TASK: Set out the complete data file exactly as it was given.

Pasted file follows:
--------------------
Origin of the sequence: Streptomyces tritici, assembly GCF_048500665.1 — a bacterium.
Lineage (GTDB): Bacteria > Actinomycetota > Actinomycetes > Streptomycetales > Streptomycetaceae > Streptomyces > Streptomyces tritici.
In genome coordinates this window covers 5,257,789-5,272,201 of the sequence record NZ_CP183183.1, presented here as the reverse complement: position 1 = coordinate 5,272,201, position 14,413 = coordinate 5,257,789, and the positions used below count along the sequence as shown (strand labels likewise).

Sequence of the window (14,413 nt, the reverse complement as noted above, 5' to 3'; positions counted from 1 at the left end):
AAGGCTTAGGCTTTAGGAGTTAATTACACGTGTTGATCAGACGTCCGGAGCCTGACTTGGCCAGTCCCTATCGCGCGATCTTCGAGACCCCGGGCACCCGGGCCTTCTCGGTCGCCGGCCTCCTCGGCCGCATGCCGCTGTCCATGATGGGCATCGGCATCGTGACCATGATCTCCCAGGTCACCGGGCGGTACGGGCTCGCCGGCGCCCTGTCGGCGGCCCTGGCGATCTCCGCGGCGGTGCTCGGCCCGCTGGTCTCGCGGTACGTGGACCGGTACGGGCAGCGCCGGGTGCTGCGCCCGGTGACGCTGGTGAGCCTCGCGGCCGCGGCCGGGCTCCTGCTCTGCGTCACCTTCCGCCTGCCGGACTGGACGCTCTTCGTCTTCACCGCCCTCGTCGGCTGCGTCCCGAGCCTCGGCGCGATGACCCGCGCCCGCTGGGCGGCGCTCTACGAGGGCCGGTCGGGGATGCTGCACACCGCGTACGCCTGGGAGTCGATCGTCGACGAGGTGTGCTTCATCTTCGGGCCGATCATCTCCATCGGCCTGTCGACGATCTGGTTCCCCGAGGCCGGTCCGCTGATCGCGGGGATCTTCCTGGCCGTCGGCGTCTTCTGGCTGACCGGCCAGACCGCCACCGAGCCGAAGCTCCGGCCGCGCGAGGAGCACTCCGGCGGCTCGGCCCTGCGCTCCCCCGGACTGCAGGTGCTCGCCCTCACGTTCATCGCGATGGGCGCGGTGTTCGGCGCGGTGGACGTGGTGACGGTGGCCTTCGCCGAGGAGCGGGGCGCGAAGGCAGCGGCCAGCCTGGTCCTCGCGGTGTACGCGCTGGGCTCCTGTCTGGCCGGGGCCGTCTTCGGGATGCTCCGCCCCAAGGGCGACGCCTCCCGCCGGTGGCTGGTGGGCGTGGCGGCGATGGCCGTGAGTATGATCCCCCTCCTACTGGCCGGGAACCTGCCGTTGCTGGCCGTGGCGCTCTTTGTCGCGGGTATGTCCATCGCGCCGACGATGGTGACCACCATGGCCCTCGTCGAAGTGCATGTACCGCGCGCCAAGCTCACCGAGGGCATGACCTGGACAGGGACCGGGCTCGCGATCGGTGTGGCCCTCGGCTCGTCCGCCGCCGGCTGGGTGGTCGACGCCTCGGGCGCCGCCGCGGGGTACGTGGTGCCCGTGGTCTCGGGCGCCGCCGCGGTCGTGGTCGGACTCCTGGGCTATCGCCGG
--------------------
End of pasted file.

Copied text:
Origin of the sequence: Streptomyces tritici, assembly GCF_048500665.1 — a bacterium.
Lineage (GTDB): Bacteria > Actinomycetota > Actinomycetes > Streptomycetales > Streptomycetaceae > Streptomyces > Streptomyces tritici.
In genome coordinates this window covers 5,257,789-5,272,201 of the sequence record NZ_CP183183.1, presented here as the reverse complement: position 1 = coordinate 5,272,201, position 14,413 = coordinate 5,257,789, and the positions used below count along the sequence as shown (strand labels likewise).

Sequence of the window (14,413 nt, the reverse complement as noted above, 5' to 3'; positions counted from 1 at the left end):
AAGGCTTAGGCTTTAGGAGTTAATTACACGTGTTGATCAGACGTCCGGAGCCTGACTTGGCCAGTCCCTATCGCGCGATCTTCGAGACCCCGGGCACCCGGGCCTTCTCGGTCGCCGGCCTCCTCGGCCGCATGCCGCTGTCCATGATGGGCATCGGCATCGTGACCATGATCTCCCAGGTCACCGGGCGGTACGGGCTCGCCGGCGCCCTGTCGGCGGCCCTGGCGATCTCCGCGGCGGTGCTCGGCCCGCTGGTCTCGCGGTACGTGGACCGGTACGGGCAGCGCCGGGTGCTGCGCCCGGTGACGCTGGTGAGCCTCGCGGCCGCGGCCGGGCTCCTGCTCTGCGTCACCTTCCGCCTGCCGGACTGGACGCTCTTCGTCTTCACCGCCCTCGTCGGCTGCGTCCCGAGCCTCGGCGCGATGACCCGCGCCCGCTGGGCGGCGCTCTACGAGGGCCGGTCGGGGATGCTGCACACCGCGTACGCCTGGGAGTCGATCGTCGACGAGGTGTGCTTCATCTTCGGGCCGATCATCTCCATCGGCCTGTCGACGATCTGGTTCCCCGAGGCCGGTCCGCTGATCGCGGGGATCTTCCTGGCCGTCGGCGTCTTCTGGCTGACCGGCCAGACCGCCACCGAGCCGAAGCTCCGGCCGCGCGAGGAGCACTCCGGCGGCTCGGCCCTGCGCTCCCCCGGACTGCAGGTGCTCGCCCTCACGTTCATCGCGATGGGCGCGGTGTTCGGCGCGGTGGACGTGGTGACGGTGGCCTTCGCCGAGGAGCGGGGCGCGAAGGCAGCGGCCAGCCTGGTCCTCGCGGTGTACGCGCTGGGCTCCTGTCTGGCCGGGGCCGTCTTCGGGATGCTCCGCCCCAAGGGCGACGCCTCCCGCCGGTGGCTGGTGGGCGTGGCGGCGATGGCCGTGAGTATGATCCCCCTCCTACTGGCCGGGAACCTGCCGTTGCTGGCCGTGGCGCTCTTTGTCGCGGGTATGTCCATCGCGCCGACGATGGTGACCACCATGGCCCTCGTCGAAGTGCATGTACCGCGCGCCAAGCTCACCGAGGGCATGACCTGGACAGGGACCGGGCTCGCGATCGGTGTGGCCCTCGGCTCGTCCGCCGCCGGCTGGGTGGTCGACGCCTCGGGCGCCGCCGCGGGGTACGTGGTGCCCGTGGTCTCGGGCGCCGCCGCGGTCGTGGTCGGACTCCTGGGCTATCGCCGG